2007-08-15

The Other Parent

If I'm going to start delving into my relationships with my parents, it should begin with my mom. She is the one from whom I have always been able to gather strength; she is my confidante and friend, my trusted adviser, my counselor, and one person with whom I can always be myself. To this day, if I am conflicted about anything, my hand reaches for the phone and my fingers dial her number.

But I'm not going to tell you about her, at least not right now. I've had some of you ask me about my father, as I've mentioned him once or twice here and on other blogs. I'll start answering your questions now...

When I was in first and second grade I lived in rural Pennsylvania; we had a couple of acres and my life was as perfect as any child could imagine. I could run and play all day with my little brother...down to the stream, into the fields, on the trails in the woods. My father had built a beautiful playhouse that was in our backyard; it was complete with windows and doors and green trim moulding. We had cats and dogs, my bedroom had a beautiful golden bedspread with matching pillowcases and a glass (or was it a diamond?) doorknob...and once, after I was supposed to be asleep, I heard my parents say that maybe we can get that horse Chrissie wants.

Then, suddenly, we were moving; my father had gotten a promotion, and we were relocating to the suburbs of Detroit. That put into motion a cascade of events that would change our family in countless ways.

Soon after the announcement that we were moving, my father went to Detroit ahead of us to get acclimated and find us a house. During that trip he was mugged by eight guys - including being beaten about the head with baseball bats. He spent a while in a coma, and when he woke up he surprised everybody by being able to talk, to remember snippets of the past; he eventually returned to work.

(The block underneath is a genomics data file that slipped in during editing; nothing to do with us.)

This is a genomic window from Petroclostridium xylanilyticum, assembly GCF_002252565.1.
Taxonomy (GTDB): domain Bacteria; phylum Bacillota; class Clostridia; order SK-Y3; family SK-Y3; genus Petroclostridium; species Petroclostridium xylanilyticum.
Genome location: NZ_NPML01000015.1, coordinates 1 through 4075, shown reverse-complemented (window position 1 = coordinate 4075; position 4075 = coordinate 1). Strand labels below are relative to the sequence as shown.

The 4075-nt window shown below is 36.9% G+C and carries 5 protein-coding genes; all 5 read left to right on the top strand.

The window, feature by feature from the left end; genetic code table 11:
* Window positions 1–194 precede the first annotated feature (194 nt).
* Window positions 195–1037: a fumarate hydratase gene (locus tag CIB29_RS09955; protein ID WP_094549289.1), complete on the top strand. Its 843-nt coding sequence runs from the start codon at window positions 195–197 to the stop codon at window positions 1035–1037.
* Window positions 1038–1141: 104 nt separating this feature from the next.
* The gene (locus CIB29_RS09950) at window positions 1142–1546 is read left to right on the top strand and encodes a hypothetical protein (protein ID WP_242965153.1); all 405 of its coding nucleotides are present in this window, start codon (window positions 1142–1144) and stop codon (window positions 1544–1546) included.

But he wasn't the same. He didn't really remember us; he had to learn who we were. We were strangers to him; he looked like 'Dad'...but he was different.

As the years went on his personality became more and more volatile. He was prone to fits of rage. And violence. It was unpredictable; we were never certain day-to-day who he was going to be, how he was going to react.

Ultimately we realized that all the therapy and medication in the world wasn't going to help him, he wasn't going to get any better...in fact, he was spiraling downward and we couldn't let him take us with him. The day he moved out we celebrated with pizza in the family room and great sighs of relief. I still saw him frequently and did my best to play the loving daughter, but I was afraid of him.

Sadly, he did continue to decompensate over the next several years...he lost his career (he had once had a corner office in Manhattan overlooking Central Park), then embarked on a series of increasingly less prestigious jobs until he couldn't hold one down at all. He would go months without letting us know where he was. He met my husband for the first time at our wedding ceremony. The last contact I had with him was a phone conversation where I regaled him with stories of my son, who was 8 weeks old at the time. I told him I'd just finished compiling some videos of the baby for him, and that I was sending it out to him that week.

When he died he was homeless, and was literally found in the gutter next to his car.

The tape I'd sent him months earlier was in that car, along with photos, letters, and other memorabilia. When I think of my dad, I try to remember the real him, the him before his closed head injury and resultant brain damage. My mom always told us, "He doesn't want to be this way."

When I see a homeless person, I remember they were once a baby cradled in their mother's arms. I think how they were probably once a teenager flushed with those first thrilling blooms of love. I wonder if they might have once been a parent, cradling their own infant in the middle of the night. I wonder who loves them and is worried about them.